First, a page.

My social media story

*CW: mention self-harm/suicide*

Dearest lovely readers,

We have, over the years, been inundated about the dangers of social media, others arguing “it’s not so bad”. We have seen the arguments rage on since it’s invention. Let me tell you, a bit of my story – this is not the whole story as one part from my young, naïve is difficult to share.

Like most my age, I started on social media very young, maybe around 11 years old. It was fun. I became bewildered at how easily I could make my own website, how easily I could change things and it started an obsession. As I grew older I was able to talk to my friends any time I wanted, I could share ‘fun things’, I followed “deep” pages sharing in my teenaged angst. I felt understood. I was obsessed with a game call YoVille on Facebook when I was around 13 years old. That game caused some real danger and I learned of the dark side very young, but without the true understanding of how the world works.

Around 15 I was on another site, WeHeartIt, which I liked because no one else I knew was on it, I could find pictures I loved. Unfortunately, safe guards around self-harm and suicide weren’t there and I saw many pictures which affected me.

I grew an affinity to ‘liking’ people’s things as a way of showing affection, or telling people, “yes, this is good content” and I didn’t really even realise it. But by the time I was 18, I started lessening what I reacted to, putting up less and less statuses. But yet, I would endlessly scroll, and scroll, and scroll. This was my life until a few years ago, I learned that I was part of (one of) the big Facebook scandal in which millions of people’s data had been took for the 2016 election. That was when I did my research. Whilst I still kept on scrolling, I started to see through the façade, I started to see more content that was harming my mental health.

I became one of those who would compare themselves, and felt inferior. I then started seeing a lot of media content that would enrage me but had no choice in whether I could see it or not. And so I quit Facebook. But then I still had Instagram. The exact same cycle happened.

I became addicted to seeing these that would embroil me in emotions and I just couldn’t stop.

Overall, yes I enjoyed posting things and connecting with friends to see what they were up to and yes, even getting the few likes I got. But yes, I also felt disheartened when I didn’t get many likes, I felt anger at seeing people’s views that didn’t match my own, I also felt pity for myself seeing how “far ahead” others got in life. Social media made me critical of myself and others. And that just does not par up to who I am. So I quit.

And I feel free, I relinquished those chains.

Ultimately, it is how we use social media that matters and when it starts to feel awful, that is the time to quit.

Much love,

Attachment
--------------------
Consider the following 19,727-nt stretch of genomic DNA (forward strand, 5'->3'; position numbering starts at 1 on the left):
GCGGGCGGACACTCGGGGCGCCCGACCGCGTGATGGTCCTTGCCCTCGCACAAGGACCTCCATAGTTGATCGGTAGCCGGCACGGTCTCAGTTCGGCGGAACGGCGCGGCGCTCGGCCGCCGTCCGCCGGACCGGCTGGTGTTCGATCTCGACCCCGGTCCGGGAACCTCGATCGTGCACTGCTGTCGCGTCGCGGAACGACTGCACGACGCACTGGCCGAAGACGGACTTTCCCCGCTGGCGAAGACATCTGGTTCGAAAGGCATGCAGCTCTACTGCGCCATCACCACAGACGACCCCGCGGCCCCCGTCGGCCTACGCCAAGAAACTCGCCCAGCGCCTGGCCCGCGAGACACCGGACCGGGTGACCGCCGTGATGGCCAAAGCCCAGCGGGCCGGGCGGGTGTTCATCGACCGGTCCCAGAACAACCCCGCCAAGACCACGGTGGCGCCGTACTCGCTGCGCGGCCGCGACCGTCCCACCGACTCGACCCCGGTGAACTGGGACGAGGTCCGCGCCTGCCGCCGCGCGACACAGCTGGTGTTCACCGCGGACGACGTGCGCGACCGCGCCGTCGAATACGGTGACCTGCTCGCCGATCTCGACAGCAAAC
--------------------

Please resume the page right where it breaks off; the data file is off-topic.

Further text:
L x

Quitting social media

Hey people, welcome back.

Today I thought it would be good to discuss something a little bit different and something I have done recently. I quit social media.

I have always been on some form of social media since I was a pre-teen (11 or 12 years old) from Piczo, Bebo, MySpace, Facebook to Instagram. In my younger years with Piczo, I just loved redesigning my website again and again, it seemed “harmless”. But by the time I came to having Facebook as a teenager, there was always that pressure to have everyone added and showing off your life. Research has shown that many people end up with an anxiety-related disorder due to social media.

In recent years, I was feeling sick of Facebook, I tried to remedy it by deleting countless “friends”. It wasn’t enough, I had to delete my whole account. I was tired of seeing hate and scandal more than unplifting, insightful, inspirational content. From this I joined Instagram thinking I could find a bit more community, and for a time I did. Though I didn’t post regularly I enjoyed the scrolling, it was addictive. But lately I have found the algorithm bias, I found I compared myself to many people and that is not healthy. I practice what I speak, so to quit this entirely meant putting my mental health first.

The day I did it, I messaged a fair amount of people telling them I haven’t been blocking but deleting my account (I like to avoid conflict at all costs) and the first few hours after deleting my account I was unsure of what to do. I now had all this time to be present and I didn’t know what to do with myself.

I actually missed Instagram for a few days but have found some inner peace not allowing myself to endlessly scroll for hours each day. I take a more Stoic approach to social media in that it’s neither good not bad, it is how it is used by individuals and groups that determines it’s goodness. Personally, social media in general is not for me right now and that’s okay. I have plenty of other ways to stay connected to people, whether by text or good old fashioned letters.

As Cal Newport said in his TEDx Talk on quitting social media I have gone through a detox process, and I am rather glad I have now got more time to myself and placing my habit energy into more positive pursuits.

Check out that video if you’re interested!

Much love,

L x